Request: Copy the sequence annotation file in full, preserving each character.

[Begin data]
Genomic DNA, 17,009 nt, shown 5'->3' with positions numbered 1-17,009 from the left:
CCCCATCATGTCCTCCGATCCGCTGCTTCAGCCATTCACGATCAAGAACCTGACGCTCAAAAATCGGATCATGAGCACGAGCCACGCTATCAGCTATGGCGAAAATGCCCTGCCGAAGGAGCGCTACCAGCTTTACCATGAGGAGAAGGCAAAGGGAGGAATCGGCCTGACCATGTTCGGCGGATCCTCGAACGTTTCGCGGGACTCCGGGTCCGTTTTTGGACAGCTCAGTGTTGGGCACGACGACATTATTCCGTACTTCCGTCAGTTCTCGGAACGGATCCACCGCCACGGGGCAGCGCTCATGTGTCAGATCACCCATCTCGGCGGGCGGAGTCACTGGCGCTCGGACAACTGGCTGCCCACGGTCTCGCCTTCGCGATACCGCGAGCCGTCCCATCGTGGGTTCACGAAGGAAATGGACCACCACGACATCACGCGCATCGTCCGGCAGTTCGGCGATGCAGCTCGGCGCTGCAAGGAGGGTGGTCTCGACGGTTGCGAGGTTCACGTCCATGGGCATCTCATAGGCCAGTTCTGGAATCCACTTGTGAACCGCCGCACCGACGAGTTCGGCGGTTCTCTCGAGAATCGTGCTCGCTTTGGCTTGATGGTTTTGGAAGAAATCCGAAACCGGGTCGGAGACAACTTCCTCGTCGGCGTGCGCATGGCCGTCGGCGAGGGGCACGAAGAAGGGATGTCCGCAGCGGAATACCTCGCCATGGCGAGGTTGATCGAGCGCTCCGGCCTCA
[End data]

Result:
Genomic DNA, 17,009 nt, shown 5'->3' with positions numbered 1-17,009 from the left:
CCCCATCATGTCCTCCGATCCGCTGCTTCAGCCATTCACGATCAAGAACCTGACGCTCAAAAATCGGATCATGAGCACGAGCCACGCTATCAGCTATGGCGAAAATGCCCTGCCGAAGGAGCGCTACCAGCTTTACCATGAGGAGAAGGCAAAGGGAGGAATCGGCCTGACCATGTTCGGCGGATCCTCGAACGTTTCGCGGGACTCCGGGTCCGTTTTTGGACAGCTCAGTGTTGGGCACGACGACATTATTCCGTACTTCCGTCAGTTCTCGGAACGGATCCACCGCCACGGGGCAGCGCTCATGTGTCAGATCACCCATCTCGGCGGGCGGAGTCACTGGCGCTCGGACAACTGGCTGCCCACGGTCTCGCCTTCGCGATACCGCGAGCCGTCCCATCGTGGGTTCACGAAGGAAATGGACCACCACGACATCACGCGCATCGTCCGGCAGTTCGGCGATGCAGCTCGGCGCTGCAAGGAGGGTGGTCTCGACGGTTGCGAGGTTCACGTCCATGGGCATCTCATAGGCCAGTTCTGGAATCCACTTGTGAACCGCCGCACCGACGAGTTCGGCGGTTCTCTCGAGAATCGTGCTCGCTTTGGCTTGATGGTTTTGGAAGAAATCCGAAACCGGGTCGGAGACAACTTCCTCGTCGGCGTGCGCATGGCCGTCGGCGAGGGGCACGAAGAAGGGATGTCCGCAGCGGAATACCTCGCCATGGCGAGGTTGATCGAGCGCTCCGGCCTCA